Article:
- The Washington Times - Tuesday, January 12, 2010

Counting jobs

Peter R. Orszag, director of the Office of Management and Budget, has made a big change in the way the Obama administration counts the jobs created or saved by the stimulus bill.

Instead of trying to count all the jobs “created or saved” by the $787 billion legislation, the White House will now count all jobs funded by the bill, according to a Dec. 18 memo written by the OMB chief.

OMB says doing this will help improve data quality and improve the public’s understanding of the numbers, but some Republican critics are viewing it as a calculated move toward boosting the overall jobs created by the bill.

“Instead of trying to define jobs created or saved, this will look at jobs funded by the Recovery Act,” OMB spokesman Tom Gavin told The Washington Times.

“No one understood what ‘created or saved’ meant,” he added. “So we are using a more easy to understand definition.”

He also noted that the Government Accountability Office recommended these changes in a report issued last fall.

Rep. Darrell Issa, California Republican, sees it otherwise. He argues there is a political motive behind the changes and that counting jobs that existed before the stimulus was passed or may have existed without stimulus funding is misleading.

“The administration appears to be revising its criteria to embrace and tout claims about jobs it knows it didn’t create or save,” he said. “Their new definition is, ‘if we spend taxpayer money, we’re successful.’”

Mr. Gavin responded to these complains by saying “a lot of people who are complaining about this change are the very same people who were complaining two or three months ago the system was too complicated.”

In addition to counting all jobs funded by the bill, the government will stop tracking the total number of jobs created in a cumulative manner and will instead report them on a quarterly basis. Mr. Issa argues this will make it difficult to identify which jobs have been newly created and those that have been “carried over” from the previous quarter.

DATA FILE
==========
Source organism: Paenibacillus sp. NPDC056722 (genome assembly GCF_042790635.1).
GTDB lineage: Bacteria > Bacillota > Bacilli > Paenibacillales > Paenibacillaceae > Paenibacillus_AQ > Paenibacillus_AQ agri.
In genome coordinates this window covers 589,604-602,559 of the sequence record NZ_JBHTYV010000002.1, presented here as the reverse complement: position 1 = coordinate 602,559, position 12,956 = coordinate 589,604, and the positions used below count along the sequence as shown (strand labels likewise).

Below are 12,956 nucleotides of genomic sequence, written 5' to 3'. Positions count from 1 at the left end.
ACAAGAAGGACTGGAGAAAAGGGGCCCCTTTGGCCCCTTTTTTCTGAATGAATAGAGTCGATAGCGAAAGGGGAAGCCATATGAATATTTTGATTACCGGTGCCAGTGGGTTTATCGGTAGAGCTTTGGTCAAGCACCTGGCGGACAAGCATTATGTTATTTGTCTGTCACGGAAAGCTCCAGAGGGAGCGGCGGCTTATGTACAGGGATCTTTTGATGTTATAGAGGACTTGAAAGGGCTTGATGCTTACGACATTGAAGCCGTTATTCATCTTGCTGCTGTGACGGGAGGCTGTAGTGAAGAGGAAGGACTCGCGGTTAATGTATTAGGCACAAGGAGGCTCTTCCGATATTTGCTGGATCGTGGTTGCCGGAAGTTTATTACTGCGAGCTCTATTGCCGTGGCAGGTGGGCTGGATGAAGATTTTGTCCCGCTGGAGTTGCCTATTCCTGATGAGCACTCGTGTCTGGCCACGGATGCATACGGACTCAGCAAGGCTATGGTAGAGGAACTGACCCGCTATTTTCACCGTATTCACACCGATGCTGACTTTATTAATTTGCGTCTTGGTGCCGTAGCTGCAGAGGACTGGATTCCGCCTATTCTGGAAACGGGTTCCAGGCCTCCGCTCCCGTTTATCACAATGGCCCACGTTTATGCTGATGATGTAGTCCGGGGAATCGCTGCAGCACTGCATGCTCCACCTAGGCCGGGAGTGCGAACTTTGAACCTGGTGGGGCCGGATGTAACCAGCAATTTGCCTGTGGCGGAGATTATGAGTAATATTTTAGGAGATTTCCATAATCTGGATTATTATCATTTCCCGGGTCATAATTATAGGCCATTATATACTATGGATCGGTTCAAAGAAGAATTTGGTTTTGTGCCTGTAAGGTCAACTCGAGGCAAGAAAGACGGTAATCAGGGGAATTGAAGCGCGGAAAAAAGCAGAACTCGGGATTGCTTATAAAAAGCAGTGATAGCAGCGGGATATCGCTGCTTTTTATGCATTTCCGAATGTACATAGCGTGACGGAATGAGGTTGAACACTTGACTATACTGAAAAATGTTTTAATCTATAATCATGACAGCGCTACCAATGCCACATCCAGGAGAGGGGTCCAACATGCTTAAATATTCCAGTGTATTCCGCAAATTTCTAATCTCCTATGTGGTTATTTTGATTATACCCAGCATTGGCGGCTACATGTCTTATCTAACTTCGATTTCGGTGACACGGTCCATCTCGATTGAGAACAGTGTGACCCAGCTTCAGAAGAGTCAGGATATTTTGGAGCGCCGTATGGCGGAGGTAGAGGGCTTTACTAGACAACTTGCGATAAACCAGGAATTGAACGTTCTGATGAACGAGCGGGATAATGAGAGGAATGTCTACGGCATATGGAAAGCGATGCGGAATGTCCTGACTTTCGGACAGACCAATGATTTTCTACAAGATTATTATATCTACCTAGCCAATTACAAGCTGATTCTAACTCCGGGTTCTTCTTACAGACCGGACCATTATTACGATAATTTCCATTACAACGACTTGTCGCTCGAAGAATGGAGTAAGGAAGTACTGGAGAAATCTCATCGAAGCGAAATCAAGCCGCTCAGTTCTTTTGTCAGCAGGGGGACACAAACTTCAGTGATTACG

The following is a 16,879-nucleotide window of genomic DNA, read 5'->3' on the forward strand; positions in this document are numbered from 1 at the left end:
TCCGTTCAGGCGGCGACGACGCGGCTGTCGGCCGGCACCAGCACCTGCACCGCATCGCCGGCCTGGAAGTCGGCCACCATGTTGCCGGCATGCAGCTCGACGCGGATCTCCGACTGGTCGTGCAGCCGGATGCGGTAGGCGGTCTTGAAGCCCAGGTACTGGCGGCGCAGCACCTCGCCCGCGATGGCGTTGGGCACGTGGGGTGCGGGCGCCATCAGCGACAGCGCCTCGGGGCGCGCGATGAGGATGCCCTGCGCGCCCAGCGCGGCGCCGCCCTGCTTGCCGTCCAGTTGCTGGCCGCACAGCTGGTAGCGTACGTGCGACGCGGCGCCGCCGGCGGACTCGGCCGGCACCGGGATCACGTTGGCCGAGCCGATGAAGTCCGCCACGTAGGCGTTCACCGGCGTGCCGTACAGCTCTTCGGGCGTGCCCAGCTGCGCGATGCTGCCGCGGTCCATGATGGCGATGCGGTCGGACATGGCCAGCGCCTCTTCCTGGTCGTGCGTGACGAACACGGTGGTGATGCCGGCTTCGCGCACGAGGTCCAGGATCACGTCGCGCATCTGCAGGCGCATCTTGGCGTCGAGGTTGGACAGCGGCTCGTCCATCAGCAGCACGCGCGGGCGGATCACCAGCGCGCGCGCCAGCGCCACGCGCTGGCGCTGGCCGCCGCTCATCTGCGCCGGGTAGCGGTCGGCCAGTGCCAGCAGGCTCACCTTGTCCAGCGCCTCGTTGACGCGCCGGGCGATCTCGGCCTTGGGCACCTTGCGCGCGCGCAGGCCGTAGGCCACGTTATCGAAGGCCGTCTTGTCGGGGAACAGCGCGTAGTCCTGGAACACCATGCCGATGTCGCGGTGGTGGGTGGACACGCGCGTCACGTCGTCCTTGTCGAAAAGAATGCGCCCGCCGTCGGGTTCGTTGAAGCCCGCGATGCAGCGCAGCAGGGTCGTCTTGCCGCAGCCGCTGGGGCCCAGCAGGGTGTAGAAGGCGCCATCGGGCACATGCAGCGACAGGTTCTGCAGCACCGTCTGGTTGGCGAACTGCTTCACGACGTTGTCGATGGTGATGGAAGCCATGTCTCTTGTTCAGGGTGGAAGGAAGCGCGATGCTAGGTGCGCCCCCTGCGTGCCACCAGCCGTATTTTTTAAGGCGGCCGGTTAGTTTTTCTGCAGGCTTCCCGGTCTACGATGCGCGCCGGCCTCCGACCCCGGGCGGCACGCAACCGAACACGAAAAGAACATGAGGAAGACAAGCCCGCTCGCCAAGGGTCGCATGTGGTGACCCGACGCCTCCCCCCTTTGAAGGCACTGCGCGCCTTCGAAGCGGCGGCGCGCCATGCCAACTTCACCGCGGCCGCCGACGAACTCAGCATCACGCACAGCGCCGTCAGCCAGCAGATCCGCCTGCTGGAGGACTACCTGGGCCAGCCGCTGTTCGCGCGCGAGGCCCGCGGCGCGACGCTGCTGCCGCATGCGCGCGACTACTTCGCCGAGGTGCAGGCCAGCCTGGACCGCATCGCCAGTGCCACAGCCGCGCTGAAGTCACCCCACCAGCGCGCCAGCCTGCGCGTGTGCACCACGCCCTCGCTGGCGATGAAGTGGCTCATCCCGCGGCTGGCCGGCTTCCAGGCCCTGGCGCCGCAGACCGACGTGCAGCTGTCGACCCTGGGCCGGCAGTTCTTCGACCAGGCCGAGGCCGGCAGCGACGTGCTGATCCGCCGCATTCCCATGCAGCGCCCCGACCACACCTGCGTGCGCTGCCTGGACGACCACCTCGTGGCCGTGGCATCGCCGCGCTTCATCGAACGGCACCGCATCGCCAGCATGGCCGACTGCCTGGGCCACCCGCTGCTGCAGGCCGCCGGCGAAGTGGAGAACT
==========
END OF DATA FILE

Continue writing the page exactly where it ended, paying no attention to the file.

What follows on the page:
The congressman drew attention to these policy changes on Friday by firing off a letter to Earl Devaney, chairman of the Recovery Accountability and Transparency Board, who is tasked with tracking all the spending on Recovery.gov, the government Web site that shows the public where the money is going.

The site currently lists 640,329 jobs that have been “created/saved as reported by recipients.” Mr. Issa is requesting that label be changed to reflect to list the number of jobs funded by the stimulus bill.

Detroit tea

A gathering of “tea party” protesters weathered some bitter Michigan cold Monday to protest government bailouts at the annual Detroit auto show.

Activists were rallied by the National Taxpayers Union (NTU), the American Liberty Alliance and Taxpayers United of Michigan Foundation to demonstrate against what they called “government motors,” otherwise known as General Motors.

“The main message we’re trying to put forward is an appropriate vision for the auto industry that doesn’t involve billions of bailouts and meddling in the industry,” said NTU spokesman Andrew Moylan, criticizing the bailouts GM has received over the past year from the government.

Conservative columnist Deroy Murdock was on hand to talk at the event, where the temperature hovered around 20 degrees. “Everyone wants to see Detroit do well but we think they need to get by on their own money and private investment like every other American company,” he told The Washington Times.

But they weren’t only angry about the bailouts. Bill McMaster, chairman of the Taxpayer United Michigan Foundation, said in a phone conversation with The Times he was also upset about the government’s push toward smaller, more energy-efficient cars that he said, “won’t operate in this kind of weather.”

He didn’t like the smaller cars the auto show was promoting, calling it a “sad day to see this auto show commandeered by the propagandists from Washington who are trying to say these are the kinds of cars Americans want.”

Amanda Carpenter can be reached at acarpenter@washingtontimes.com.

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